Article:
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When I pass 'this' to an anonymous function like so:

MyClass.prototype.trigger = function(){
    window.setTimeout(function(){this.onTimeout();},1000);
}

I get a "this.onTimeout is not a function"-error. I guess that 'this' is no longer available at the time the anonymous function is executing? So I've been doing this:

MyClass.prototype.trigger = function(){
    var me = this
    window.setTimeout(function(){me.onTimeout();},1000);
}

Is this really how you're supposed to do things? It kinda works, but it feels weird.

Then we have this example:

$(function(){
    function MyClass(){
        this.queue = new Array();
    }
    MyClass.prototype.gotAnswer = function(count){
        $('body').append("count:"+count+"<br/>");
    }
    MyClass.prototype.loadAll = function(){
        var count = 0;
        var item;
        while(item = this.queue.pop()){
            count++;
            var me = this;
            $.getJSON("answer.html",{},function(data){me.gotAnswer(count);});
        }
    }

    var o = new MyClass();
    o.queue.push(1);
    o.queue.push(2);
    o.loadAll();

});

This outputs:

2
2

Shouldn't it output:

1
2

instead? Then I discovered that putting the $.getJSON-statement in another function makes it all work:

MyClass.prototype.loadAll = function(){
    var count = 0;
    var item;
    while(item = this.queue.pop()){
        count++;
        this.newRequest(count);
    }
}
MyClass.prototype.newRequest = function(count){
    var me = this;
    $.getJSON("answer.html",null,function(data){ me.gotAnswer(count); });
}

This outputs:

1
2

(Or the other way around.) What's happening here? What is the right way to pass variables to an anonnymous function?

Sorry for the confusing and lengthy post.

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3 Answers 3

up vote 5 down vote accepted

What you are experiencing is the correct behavior - it's not a good behavior, but it's part of the language. The value of "this" is reset inside every function definition. There are four ways to call a function that have different ways of setting "this".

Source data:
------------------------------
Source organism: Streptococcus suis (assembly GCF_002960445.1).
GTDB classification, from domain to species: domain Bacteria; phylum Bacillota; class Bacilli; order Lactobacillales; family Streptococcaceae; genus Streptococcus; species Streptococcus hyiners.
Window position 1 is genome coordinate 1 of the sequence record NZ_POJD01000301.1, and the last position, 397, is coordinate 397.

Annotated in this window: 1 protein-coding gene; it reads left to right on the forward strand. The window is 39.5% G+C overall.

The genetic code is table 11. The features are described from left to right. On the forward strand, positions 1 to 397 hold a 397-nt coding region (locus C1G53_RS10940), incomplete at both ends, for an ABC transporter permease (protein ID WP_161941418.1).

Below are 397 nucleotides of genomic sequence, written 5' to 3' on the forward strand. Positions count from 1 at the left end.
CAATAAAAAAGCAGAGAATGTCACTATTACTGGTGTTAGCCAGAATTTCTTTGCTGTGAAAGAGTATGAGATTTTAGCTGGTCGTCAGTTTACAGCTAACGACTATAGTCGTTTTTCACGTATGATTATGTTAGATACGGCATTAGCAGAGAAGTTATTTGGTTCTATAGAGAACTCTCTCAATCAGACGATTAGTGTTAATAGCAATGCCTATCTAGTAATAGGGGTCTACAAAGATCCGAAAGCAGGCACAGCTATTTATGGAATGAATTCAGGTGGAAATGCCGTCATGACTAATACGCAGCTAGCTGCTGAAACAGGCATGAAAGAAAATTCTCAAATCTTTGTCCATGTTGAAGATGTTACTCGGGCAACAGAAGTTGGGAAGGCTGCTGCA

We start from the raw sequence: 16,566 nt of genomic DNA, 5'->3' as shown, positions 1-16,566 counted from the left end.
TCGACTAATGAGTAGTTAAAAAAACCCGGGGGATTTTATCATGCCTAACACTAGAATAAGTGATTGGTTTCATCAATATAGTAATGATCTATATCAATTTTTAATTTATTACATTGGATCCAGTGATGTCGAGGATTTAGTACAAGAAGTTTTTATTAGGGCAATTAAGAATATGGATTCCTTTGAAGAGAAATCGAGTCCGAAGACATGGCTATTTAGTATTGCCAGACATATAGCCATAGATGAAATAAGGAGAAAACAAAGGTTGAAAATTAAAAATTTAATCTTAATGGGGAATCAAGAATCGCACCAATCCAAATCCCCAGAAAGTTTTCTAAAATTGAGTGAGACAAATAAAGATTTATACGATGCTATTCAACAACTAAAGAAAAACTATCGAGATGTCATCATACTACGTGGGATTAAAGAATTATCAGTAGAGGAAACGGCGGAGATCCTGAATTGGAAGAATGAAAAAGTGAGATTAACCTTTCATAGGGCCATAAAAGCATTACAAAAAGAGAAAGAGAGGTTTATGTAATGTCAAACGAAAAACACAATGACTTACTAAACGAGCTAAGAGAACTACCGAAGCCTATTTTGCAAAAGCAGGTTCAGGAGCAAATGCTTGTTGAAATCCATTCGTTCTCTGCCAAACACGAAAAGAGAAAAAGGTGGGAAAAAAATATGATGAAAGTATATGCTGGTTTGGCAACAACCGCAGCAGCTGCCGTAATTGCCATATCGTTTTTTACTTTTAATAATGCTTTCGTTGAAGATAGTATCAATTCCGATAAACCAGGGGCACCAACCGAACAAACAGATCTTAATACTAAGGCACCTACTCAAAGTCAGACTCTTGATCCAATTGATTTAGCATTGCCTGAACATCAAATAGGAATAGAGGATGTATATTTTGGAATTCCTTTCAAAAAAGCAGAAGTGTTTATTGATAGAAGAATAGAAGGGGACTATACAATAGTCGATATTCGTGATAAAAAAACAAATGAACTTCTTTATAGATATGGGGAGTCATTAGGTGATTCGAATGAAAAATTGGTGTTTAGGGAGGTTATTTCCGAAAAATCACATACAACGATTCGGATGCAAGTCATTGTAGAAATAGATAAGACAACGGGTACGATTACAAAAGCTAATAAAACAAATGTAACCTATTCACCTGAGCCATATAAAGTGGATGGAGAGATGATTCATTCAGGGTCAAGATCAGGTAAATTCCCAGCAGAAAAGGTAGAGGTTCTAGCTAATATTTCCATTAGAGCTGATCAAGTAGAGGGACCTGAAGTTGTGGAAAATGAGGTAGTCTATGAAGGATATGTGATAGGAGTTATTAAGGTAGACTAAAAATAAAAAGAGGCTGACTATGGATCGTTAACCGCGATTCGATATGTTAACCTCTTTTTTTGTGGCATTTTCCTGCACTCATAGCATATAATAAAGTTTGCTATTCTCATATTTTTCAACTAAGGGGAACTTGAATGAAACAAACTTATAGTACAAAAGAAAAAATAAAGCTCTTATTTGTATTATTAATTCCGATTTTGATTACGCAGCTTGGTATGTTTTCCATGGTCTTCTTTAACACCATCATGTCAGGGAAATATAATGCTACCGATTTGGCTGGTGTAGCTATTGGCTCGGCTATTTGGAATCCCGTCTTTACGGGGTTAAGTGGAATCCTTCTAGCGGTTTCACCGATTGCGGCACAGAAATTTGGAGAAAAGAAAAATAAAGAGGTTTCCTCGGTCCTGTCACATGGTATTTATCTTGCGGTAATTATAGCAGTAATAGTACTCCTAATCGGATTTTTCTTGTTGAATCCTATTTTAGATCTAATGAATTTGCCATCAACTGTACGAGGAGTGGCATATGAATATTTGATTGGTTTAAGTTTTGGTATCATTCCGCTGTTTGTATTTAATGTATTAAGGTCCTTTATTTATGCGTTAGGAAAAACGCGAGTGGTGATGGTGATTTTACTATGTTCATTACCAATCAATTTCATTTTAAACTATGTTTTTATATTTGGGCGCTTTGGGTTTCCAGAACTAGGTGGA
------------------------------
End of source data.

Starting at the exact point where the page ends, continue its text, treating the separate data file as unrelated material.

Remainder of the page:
1. The regular function invocation
    myFunc(param1, param2);
    This way of calling a function will always reset "this" to the global object. That's what's happening in your case.
  2. Calling it as a method
    myObj.myFunc(param1, param2);
    This unsurprisingly sets "this" to whatever object the method is being called on. Here, "this" == "myObj".
  3. Apply method invocation
    myFunc.apply(myObj, [param1, param2])
    This is an interesting one - here "this" is set to the object you pass as the first parameter to the apply method - it's like calling a method on an object that does not have that method (be careful that the function is written to be called this way). All functions by default have the apply method.
  4. As a constructor (with "new")
    myNewObj = new MyConstructor(param1, param2);
    When you call a function this way, "this" is initialized to a new object that inherits methods and properties from your function's prototype property. In this case, the new object would inherit from MyConstructor.prototype. In addition, if you don't return a value explicitly, "this" will be returned.

The solution you used is the recommended solution - assign the outside value of "this" to another variable that will still be visible inside your function. The only thing I would change is to call the variable "that" as Török Gábor says - that's sort of the de-facto standard and might make your code easier to read for other programmers.

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Cool! Thanks a lot! Hm, I guess I'm actually quite comfortible with how js works. It's kinda like LUA. It's just that I keep thinking "Java" and that doesn't really apply.. –  0scar May 27 '09 at 12:26

You are confused about the closures.

For the first problem, yes, you are right, that is the way it can be done. The only difference that there is a convention to name the variable that that holds this.

MyClass.prototype.trigger = function(){
    var that = this;
    window.setTimeout(function(){that.onTimeout();},1000);
}

There is already a nice thread about this on StackOverflow. Check answers for question How does a javascript closure work?.

Your second problem is an exact duplicate of Javascript closure inside loops - simple practical example.

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Thanks d00d! That was it : ) –  0scar May 24 '09 at 14:50

you will have the same problem if inside your new method: newRequest you have to use a "for" or a "while" statement. Another solution could be creating a closure:

like that:

$.getJSON("answer.html",{},(function(me){return function(data){me.gotAnswer(count);}})(this));
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